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Another Rana Plaza in the Making: Stop the TPP

17th May, 2013 - Posted by Carleen Pickard - 4 Comments

main-1When we fight Free Trade agreements, we often struggle to make it ‘real’ for people. What does downward standards harmonization look like? What does unaccountable behind-closed-doors arbitration really mean? What impacts do corporate driven agreements have on public services? What links can be directly drawn between free trade and quality of life?

Devastatingly, as we follow, protest, monkey wrench and resist the Trans-Pacific Partnership (TPP) negotiation round taking place in Lima, Peru this week, we have a concrete example. Free Trade looks like the 1,127 workers who perished in the sweatshops in the Rana Plaza building in Bangladesh.

Since April 24, corporations have rushed to distance connections with the fugitive owner of the unsafe building, pledged compensation to the grieving families, and stepped up to act more responsibly. And while the negative PR from the disaster was enough to finally break European companies like H&M, Zara, Primark and Canadian grocery giant, Loblaws into signing a legally binding agreement to pay for third party safety inspections of their operations, the underlying cause of this, and other disasters, has yet to be challenged.

Primark operated in Rama Plaza.

Primark operated in Rana Plaza.

Across the world in countries like Bangladesh, companies operate to supply the North with cheap clothes made in sweatshops, made ‘competitive’ in the global market through corporate globalization.

Thanks to Free Trade agreements, companies pay workers less than a dollar a day (the workers in Rana Plaza were making $38 a month, an amount considered high – after it was raised following protests a year ago), make the right to organize illegal, ignore safety and environmental rights and sometimes bribe local officials to override local law to reap in billion dollar profits.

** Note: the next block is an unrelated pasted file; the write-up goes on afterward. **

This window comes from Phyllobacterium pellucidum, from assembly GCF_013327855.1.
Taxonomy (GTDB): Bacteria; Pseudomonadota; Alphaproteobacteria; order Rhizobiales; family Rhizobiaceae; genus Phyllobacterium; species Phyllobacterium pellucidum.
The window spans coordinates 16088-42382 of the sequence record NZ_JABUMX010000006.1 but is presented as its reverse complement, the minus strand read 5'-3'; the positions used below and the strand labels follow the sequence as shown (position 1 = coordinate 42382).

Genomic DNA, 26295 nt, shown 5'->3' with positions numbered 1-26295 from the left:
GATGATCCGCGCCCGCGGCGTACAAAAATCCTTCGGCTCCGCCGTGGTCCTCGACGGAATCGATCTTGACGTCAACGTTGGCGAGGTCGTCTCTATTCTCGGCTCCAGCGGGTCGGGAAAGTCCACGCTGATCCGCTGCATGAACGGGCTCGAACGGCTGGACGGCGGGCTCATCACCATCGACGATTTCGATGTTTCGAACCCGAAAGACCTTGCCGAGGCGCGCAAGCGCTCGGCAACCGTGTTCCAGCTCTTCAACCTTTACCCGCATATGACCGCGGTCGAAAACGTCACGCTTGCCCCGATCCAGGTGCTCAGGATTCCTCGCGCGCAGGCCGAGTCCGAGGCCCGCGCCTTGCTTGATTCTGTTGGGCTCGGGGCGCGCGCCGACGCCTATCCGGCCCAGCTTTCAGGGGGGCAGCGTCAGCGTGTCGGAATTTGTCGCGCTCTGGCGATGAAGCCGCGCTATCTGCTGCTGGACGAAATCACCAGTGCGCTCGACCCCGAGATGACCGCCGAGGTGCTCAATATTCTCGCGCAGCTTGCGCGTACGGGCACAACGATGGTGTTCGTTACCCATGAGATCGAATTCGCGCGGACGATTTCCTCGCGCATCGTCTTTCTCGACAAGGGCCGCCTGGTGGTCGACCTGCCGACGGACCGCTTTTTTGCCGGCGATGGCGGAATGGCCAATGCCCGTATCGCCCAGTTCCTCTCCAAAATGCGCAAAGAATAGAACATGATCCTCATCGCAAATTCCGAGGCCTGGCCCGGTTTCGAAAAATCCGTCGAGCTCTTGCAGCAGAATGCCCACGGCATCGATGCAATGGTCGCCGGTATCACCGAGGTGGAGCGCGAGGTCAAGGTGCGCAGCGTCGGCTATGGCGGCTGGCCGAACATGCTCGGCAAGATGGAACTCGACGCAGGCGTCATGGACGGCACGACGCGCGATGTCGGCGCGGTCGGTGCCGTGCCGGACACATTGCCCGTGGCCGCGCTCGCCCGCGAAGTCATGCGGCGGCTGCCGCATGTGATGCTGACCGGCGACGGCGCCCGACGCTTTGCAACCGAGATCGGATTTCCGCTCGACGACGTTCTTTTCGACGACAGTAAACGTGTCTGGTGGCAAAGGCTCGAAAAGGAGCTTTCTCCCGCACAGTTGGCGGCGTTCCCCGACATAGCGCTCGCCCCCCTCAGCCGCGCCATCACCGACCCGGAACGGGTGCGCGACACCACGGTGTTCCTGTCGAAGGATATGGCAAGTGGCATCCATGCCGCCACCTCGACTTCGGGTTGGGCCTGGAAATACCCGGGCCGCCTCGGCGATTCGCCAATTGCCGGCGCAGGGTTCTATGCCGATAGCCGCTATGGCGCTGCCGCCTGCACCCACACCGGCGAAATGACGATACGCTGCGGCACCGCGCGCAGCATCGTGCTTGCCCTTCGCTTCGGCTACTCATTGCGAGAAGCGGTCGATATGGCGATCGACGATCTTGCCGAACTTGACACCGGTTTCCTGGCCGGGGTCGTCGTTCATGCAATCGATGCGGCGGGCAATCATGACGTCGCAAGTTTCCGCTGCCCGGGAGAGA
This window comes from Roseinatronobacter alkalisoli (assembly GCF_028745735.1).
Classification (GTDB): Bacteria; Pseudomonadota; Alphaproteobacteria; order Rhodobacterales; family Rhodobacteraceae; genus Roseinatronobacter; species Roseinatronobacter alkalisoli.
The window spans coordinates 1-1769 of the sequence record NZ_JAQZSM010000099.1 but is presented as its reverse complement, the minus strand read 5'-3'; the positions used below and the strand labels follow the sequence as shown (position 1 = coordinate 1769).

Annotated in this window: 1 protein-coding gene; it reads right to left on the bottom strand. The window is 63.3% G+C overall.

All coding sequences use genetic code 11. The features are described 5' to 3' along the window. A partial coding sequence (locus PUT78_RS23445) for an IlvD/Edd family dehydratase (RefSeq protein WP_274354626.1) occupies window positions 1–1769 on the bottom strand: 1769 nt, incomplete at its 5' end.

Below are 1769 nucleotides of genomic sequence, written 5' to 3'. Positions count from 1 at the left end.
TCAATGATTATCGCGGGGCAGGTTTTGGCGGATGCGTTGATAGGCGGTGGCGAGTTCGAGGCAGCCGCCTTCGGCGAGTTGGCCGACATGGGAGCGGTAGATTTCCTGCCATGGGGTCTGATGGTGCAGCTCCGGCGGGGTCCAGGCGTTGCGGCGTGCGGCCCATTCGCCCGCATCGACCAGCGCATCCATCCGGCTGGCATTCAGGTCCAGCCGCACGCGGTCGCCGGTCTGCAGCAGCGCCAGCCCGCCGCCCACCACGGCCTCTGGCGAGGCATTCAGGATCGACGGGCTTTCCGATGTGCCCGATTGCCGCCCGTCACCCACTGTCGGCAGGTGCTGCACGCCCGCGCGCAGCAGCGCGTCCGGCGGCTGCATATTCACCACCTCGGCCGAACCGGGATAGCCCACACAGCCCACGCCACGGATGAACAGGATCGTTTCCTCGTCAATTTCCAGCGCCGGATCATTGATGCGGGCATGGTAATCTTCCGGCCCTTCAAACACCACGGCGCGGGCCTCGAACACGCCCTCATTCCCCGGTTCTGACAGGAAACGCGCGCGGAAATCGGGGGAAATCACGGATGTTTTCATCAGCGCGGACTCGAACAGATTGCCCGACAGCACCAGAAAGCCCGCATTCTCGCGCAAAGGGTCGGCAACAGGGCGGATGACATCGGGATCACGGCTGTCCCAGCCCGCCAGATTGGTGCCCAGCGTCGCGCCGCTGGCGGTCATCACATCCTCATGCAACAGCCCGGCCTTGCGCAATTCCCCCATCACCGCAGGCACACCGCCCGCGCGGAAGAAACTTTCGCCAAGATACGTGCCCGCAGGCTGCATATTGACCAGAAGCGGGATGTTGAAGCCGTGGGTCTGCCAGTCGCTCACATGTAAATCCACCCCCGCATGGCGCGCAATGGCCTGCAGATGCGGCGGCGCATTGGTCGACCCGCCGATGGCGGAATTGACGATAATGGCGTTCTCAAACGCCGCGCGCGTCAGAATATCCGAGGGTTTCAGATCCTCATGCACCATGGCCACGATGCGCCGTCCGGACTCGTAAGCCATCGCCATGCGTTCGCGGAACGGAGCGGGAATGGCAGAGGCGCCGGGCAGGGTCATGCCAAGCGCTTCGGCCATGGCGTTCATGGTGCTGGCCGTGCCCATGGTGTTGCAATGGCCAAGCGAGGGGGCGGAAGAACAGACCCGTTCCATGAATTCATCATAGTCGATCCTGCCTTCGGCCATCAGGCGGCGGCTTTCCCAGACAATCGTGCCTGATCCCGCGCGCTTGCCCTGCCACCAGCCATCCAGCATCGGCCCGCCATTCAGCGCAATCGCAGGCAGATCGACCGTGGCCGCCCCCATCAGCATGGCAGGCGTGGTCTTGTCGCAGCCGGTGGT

So, while the effort to rescue survivors and recover bodies from Rana Plaza now becomes an effort to clear and demolish the site, corporations like those that operated in Rana Plaza are, right now, lobbying for more Free Trade, for the TPP.

As the Lima round of TPP negotiations are underway (May 15-24) corporate interests are lobbying for more access to operate more sweatshops in Brunei, Malaysia, Mexico, Peru, Singapore and Vietnam. The Citizen’s Trade Campaign factsheet called ‘What Corporations Want With the TPP‘ directly links corporate lobbying to disappear worker protections and rights in pursuit of cheaper manufacturing and higher profits. They say:

Many corporations are looking for ways reduce labor costs and undercut worker power in the United States, China and throughout the world. The TPP would grant corporations easier access to labor markets in countries such as Vietnam where workers are paid even less than Chinese sweatshop workers. Whether or not corporations decide to move their production to these lower-paid countries, the threat of moving there (or of being undercut by competitors who have already done so) can be used suppress employee compensation virtually anywhere in the world.

We cannot let the victims of Rana Plaza be forgotten. The U.S. retail giants like GAP and Walmart that have refused to sign the safety agreement must be pressured to do so. But the TPP is slated to become the largest Free Trade Agreement in the world, and if we don’t stop it from happening and demand fair trade, we will suffer more even disasters.

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4 Responses to “Another Rana Plaza in the Making: Stop the TPP”

  • We have to do specific things to undermine these unfair FTA’s. I hope I will hear more specific things I can do. I will not shop at GAP, Wal-Mart, JC Penny but I wasn’t before. I am aware of the companies who bought the clothes made in Bangladesh and will not buy clothes from them until they make major changes. But there must be more.

  • Pamela Allee

    Stop rationalizing lousy working conditions with “they’re lucky to have a job at all” (or some variations thereof). How about sitting for a week as a worker in one of these plants?

  • Pamela Allee

    Terribly sorry – I thought I was telling GAP to actively change their policies…. Pam

  • Kirsten Moller Kirsten Moller

    Hi Ken and Pamela,

    We have summer plans for fighting this current iteration of Free Trade. E-mail Kirsten (at) globalexchange, and I’ll fill you in.

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